Will IT break the sound barrier?

We need to talk about SPEAKERS: Soz, ‘audiophiles’, only IT will break the sound barrier article is interesting reading on audio design, DSPs and the debunking of traditional hi-fi. It says that today’s loudspeakers are nowhere near as good as they could be, due in no small measure to the presence of “traditional” audiophile products. In the future, loudspeakers will increasingly communicate via digital wireless links and will contain digital processing which means that the link between IT and loudspeakers is destined to grow. I pretty much agree that too often today then talking on hi-fi, science is replaced by bizarre belief structures and marketing fluff, leading to a decades-long stagnation of the audiophile domain. It’s a scenario ripe for “disruption”.


  1. Tomi Engdahl says:

    DSPs come to active speakers:

    What 1238A is then eaten? Well, Genelec has been already previously considered to be an excellent , moderately robust three way 1038B, put the amplifier into new, added-in digital (DSP) crossover and found workable Genelec GLM room correction system. Speaker versatility enhanced by the fact that the back of the recess with four screws and ribbon cable attached to the RAM L-amplifier module can easily be removed and placed apart from the speaker. If the speaker is immersed in a wall or placed in the otherwise hard to reach, do not have to worry about the amplifier cooling and service must be easy to treat.

    However, the amplifier does not otherwise need big cooling because of its 500 and 250 W bass and mid-range amplifiers operating in the D-class. Traditional AB-category Treble amplifier output power of 200 W.

    In nearly three-week intensive listening I could not find on the basis of 1238A to many weaknesses, but there were many strengths.

    “1238A bass response, if necessary extremely powerful, to the shock-and hues galore. ”

    Another feature, which is more an advantage than a limitation, it is 1238A’s mercylessness on bad recordings. In true style of the monitor, it says baldly of sound quality.

    Source: http://audiovideo.fi/testi/genelec-1238a-dsp-aktiivikaiutin-testissa

  2. Tomi Engdahl says:

    Say goodbye to the noughties: Yesterday’s hi-fi biz is BUSTED, bro
    Are the days of floorstanders and separates numbered?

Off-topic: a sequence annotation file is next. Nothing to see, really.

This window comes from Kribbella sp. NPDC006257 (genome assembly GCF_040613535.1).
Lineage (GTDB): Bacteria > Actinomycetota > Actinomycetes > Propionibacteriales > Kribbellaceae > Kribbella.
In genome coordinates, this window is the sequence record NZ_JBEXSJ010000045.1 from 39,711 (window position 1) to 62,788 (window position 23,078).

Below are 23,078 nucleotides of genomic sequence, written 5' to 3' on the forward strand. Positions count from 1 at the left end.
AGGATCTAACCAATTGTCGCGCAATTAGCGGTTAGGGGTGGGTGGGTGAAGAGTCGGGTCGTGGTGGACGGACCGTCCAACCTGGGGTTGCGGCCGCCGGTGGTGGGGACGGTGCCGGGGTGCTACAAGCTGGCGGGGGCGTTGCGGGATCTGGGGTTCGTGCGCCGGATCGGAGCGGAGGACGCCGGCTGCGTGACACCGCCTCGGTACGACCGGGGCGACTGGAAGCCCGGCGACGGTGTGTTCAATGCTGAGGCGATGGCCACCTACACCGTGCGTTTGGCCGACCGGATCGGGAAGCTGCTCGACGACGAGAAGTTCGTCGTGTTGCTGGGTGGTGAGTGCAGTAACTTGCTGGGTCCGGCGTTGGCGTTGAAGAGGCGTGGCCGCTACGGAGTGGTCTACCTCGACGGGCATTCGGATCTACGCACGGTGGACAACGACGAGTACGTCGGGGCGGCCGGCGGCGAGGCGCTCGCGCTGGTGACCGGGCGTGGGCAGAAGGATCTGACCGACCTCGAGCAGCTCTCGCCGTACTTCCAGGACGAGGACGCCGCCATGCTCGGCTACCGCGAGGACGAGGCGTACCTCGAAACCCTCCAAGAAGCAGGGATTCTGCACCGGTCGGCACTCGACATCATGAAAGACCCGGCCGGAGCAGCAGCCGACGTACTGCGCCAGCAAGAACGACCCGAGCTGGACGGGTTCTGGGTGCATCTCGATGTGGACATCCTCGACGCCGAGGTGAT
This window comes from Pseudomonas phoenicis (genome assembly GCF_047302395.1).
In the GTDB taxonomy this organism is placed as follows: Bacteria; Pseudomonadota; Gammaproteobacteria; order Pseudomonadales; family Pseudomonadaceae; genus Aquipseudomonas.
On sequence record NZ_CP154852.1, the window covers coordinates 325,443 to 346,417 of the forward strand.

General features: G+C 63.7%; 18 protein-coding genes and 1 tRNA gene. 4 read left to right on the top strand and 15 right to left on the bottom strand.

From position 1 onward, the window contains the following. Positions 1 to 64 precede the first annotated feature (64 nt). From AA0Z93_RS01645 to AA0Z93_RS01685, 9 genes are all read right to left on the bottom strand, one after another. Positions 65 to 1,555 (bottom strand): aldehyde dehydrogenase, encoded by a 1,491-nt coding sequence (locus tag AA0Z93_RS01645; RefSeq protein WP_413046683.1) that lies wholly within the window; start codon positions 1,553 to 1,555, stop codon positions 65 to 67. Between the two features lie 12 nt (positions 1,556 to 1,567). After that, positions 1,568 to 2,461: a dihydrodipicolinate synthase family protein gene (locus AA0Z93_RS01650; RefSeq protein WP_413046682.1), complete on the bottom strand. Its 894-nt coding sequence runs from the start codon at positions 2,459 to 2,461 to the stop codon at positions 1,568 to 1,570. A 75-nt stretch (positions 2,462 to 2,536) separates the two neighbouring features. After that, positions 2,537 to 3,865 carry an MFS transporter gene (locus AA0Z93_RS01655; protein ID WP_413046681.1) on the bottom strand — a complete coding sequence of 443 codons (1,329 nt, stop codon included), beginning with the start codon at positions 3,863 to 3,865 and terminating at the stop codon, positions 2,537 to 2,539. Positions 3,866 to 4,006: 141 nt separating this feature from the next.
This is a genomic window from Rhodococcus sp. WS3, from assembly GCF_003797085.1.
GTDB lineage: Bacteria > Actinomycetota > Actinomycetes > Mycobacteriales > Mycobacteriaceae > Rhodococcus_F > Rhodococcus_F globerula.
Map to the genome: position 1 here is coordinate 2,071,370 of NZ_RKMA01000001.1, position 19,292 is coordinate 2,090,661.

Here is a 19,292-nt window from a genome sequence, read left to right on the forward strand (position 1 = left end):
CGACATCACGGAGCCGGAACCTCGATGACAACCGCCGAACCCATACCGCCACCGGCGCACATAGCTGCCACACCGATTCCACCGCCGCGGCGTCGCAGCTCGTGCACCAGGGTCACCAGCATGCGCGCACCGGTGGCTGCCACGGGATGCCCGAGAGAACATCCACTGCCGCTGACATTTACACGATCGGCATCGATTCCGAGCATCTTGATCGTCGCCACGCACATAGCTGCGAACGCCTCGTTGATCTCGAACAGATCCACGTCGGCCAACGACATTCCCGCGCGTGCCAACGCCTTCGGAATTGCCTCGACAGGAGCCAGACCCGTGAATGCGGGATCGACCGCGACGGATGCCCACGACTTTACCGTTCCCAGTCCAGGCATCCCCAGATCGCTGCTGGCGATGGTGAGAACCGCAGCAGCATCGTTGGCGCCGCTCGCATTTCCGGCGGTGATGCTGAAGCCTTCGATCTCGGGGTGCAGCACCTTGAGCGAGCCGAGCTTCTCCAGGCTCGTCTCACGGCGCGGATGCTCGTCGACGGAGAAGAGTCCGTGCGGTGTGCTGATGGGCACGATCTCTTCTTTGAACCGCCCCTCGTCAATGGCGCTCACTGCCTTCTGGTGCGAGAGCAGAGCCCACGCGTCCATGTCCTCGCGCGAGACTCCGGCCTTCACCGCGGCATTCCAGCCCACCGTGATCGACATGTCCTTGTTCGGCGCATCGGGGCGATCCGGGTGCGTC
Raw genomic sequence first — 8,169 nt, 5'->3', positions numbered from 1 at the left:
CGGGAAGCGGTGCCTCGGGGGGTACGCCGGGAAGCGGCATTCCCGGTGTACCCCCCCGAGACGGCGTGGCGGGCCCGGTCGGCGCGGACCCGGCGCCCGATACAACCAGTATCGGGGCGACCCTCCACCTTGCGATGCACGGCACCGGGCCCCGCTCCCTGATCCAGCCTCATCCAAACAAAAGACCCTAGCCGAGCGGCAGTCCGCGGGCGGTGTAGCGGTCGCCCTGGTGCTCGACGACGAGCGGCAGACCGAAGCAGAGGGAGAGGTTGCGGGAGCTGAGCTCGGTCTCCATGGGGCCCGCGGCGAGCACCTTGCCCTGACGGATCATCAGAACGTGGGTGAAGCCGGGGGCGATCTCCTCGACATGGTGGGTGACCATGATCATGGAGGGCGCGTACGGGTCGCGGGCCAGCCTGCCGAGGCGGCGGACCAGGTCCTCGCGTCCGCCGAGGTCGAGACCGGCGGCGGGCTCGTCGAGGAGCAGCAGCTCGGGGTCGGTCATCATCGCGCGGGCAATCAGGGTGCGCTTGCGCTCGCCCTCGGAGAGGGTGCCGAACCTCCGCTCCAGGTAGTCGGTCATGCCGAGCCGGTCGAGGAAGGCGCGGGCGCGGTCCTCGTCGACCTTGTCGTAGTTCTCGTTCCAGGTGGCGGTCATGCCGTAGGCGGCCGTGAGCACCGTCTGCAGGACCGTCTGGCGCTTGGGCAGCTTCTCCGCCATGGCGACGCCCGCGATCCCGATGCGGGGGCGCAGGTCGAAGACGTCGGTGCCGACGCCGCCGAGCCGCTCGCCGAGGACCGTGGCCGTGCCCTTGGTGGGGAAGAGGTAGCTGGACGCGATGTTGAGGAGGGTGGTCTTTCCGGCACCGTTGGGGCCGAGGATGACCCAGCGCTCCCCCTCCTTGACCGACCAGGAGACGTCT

Breaking Fad In case you hadn’t heard, someone has ripped up your pappy’s hi-fi handbook. Seismic shifts in just about every area of music technology have fundamentally changed the way we use home entertainment.

    The once hot items of the noughties – Blu-ray, AV receivers, all-in-one systems – are now on the slide. Meanwhile, sales in network media players, soundbars and Bluetooth speakers are booming. The pace of change has left traditional hi-fi and AV companies reeling.

    This is all good news. Audio technology is suddenly interesting again.

    There’s nothing new about such evolution.

    This year Spotify alone will have 30 million paid subscribers, a leap from 10 million in 2010. And the biggest category in audio hardware now is “multi-room”, a sector created by Sonos.

    new multi-room consumer. They’re typically aged between 35-45 and almost all subscribe to a music service (94 per cent). The majority (60 per cent) became multi-room converts after reading about the technology online.

    We’ve seen some of the CE brands launch comparable wireless systems, but this is the first time a classic hi-fi major has committed heavily to wresting lost ground back from Sonos.

    Where the HEOS platform becomes particularly interesting is when Denon starts to build it into its AV receiver range as well as soundbars and soundbases. Expect that to happen within a year.

    If traditional two-channel audio does have a future, then it could be as the preserve of high resolution audio.
    Sony has taken the industry lead in High-Res Audio


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